Researchers used midnight census data during 2006 from 39 children's hospitals to examine occupancy levels and overcrowding. They found that overall, the hospitals reported 70 percent of midnights with at least 85 percent
occupancy, including 42 percent with at least 95 percent occupancy. Only a few of the hospitals took active steps to reduce crowding through admissions cutoff or transfers out. The researchers note that crowding has been shown to be associated with increases in patient safety events, including medical errors. Fieldston, Hall, Sills, et al., Pediatrics 125(5):974-981, 2010 (AHRQ grant HS16418).
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Minority children are much less likely than white children to receive specialized therapies.
Researchers used Medical Expenditure Panel Survey data to examine therapy use for children and found that 3.8 percent of children who are age 18 or younger obtain specialized therapies from the health care system, including
physical, occupational, and speech therapy or home health services. Children most likely to use specialized therapies tended to be males (60 percent), white children (81 percent), and children with a chronic condition (39 percent). Kuhlthau, Hill, Fluet, et al., Dev Neurorehabil 11(2):115-123, 2008 (AHRQ grant HS13757).
Children with private insurance have better access to specialty care than other children.
Researchers reviewed 30 studies on the relationship between access to specialty care and insurance coverage and found that children with private insurance have better access to such care than those who have public coverage or no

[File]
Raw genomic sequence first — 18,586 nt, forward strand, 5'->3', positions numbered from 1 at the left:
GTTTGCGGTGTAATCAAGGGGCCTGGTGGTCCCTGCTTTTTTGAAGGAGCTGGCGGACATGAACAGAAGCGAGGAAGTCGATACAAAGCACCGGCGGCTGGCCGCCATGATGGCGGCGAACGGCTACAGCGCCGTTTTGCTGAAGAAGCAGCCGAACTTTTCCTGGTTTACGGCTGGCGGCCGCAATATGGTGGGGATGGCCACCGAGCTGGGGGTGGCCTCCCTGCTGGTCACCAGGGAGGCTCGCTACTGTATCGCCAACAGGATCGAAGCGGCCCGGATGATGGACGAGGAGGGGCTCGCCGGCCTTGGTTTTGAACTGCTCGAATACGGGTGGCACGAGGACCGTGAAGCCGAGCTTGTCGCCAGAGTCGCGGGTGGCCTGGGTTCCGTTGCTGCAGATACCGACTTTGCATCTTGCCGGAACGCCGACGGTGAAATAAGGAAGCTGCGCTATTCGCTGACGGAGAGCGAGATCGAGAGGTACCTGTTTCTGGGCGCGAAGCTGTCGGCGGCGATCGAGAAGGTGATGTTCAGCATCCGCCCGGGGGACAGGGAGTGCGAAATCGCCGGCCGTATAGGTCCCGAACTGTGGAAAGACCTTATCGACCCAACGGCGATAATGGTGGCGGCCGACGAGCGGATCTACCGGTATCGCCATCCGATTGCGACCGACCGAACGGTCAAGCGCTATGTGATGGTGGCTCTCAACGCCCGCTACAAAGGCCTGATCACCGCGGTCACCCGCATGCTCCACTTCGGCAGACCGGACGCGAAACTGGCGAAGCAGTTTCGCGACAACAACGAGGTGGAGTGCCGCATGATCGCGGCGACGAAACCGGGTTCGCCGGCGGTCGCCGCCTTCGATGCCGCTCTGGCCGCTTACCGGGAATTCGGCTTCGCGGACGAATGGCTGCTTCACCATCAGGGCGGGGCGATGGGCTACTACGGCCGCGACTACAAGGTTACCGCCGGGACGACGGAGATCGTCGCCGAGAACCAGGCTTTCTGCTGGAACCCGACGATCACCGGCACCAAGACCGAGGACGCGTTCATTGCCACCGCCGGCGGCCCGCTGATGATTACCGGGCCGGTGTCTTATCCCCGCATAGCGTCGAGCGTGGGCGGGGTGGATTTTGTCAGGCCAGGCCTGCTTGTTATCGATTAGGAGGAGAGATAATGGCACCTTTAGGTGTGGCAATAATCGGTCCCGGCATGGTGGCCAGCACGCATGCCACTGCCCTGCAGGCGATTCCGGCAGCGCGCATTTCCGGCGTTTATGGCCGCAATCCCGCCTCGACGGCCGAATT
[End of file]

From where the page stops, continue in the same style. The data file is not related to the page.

insurance. Although children insured by Medicaid or SCHIP have better access to specialty care than uninsured children, their access to specialists is worse and their specialists are less likely to be board-certified compared with privately insured children. Skinner and Mayer, BMC Health Serv Res 7, 2007 (AHRQ grant T32 HS00032).
Children with special health care needs benefit from Medicaid managed care programs.
According to this study, children with special health care needs who have disabilities and are enrolled in Medicaid programs that have a managed care option, including case management services, have better access to care and receipt of occupational and physical therapy at school, compared with those in Medicaid fee-for-service (FFS) plans. The researchers evaluated use of speech, occupational, and physical therapy by children with special health care needs who were enrolled in the managed care or FFS plans of the District of Columbia Medicaid program that serviced only children with disabilities. Schuster, Mitchell, and Gaskin, Health Care Financ Rev 28(4):109-123, 2007 (AHRQ grant HS10912).
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Rural children with special health care needs often do not receive needed dental care.
Children with special health care needs (CSHCN) who reside in rural areas are less likely than their urban counterparts to receive needed dental care. An analysis of data on more than 37,000 CSHCN aged 2 and older revealed that children living in rural areas were 17 percent more likely than those living in urban areas to have an unmet need for dental care. The researchers cite two main reasons for this disparity: one, rural parents do not fully appreciate the need for dental care, and two, dental care may be difficult to access for rural families. Skinner, Slifkin, and Mayer, J Rural Health 22(1):36-42, 2006 (AHRQ grant HS13309).
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Medical injuries among children result in longer hospital stays and higher charges.
This study found that 3.4 percent of children hospitalized between 2000 and 2002 in Wisconsin suffered a medical injury while in the hospital. These injuries were due to problems with medications, procedures, and medical devices. Injured children had a longer hospital stay (0.5 day) and higher charges ($1,614) than children who were not injured. The study involved more than 318,000 children admitted to 1 of 134 Wisconsin hospitals between 2000 and 2002. Meurer, Yang, Guse, et al., Quality Safety Health Care 15:202-207, 2006 (AHRQ grant HS11893).
Outpatient advice on pediatric medication safety is often inadequate.
According to this study, little advice is being given to parents on medication safety in the outpatient setting, and when advice is given, it often is inadequate. Researchers examined data from charts and prescription reviews on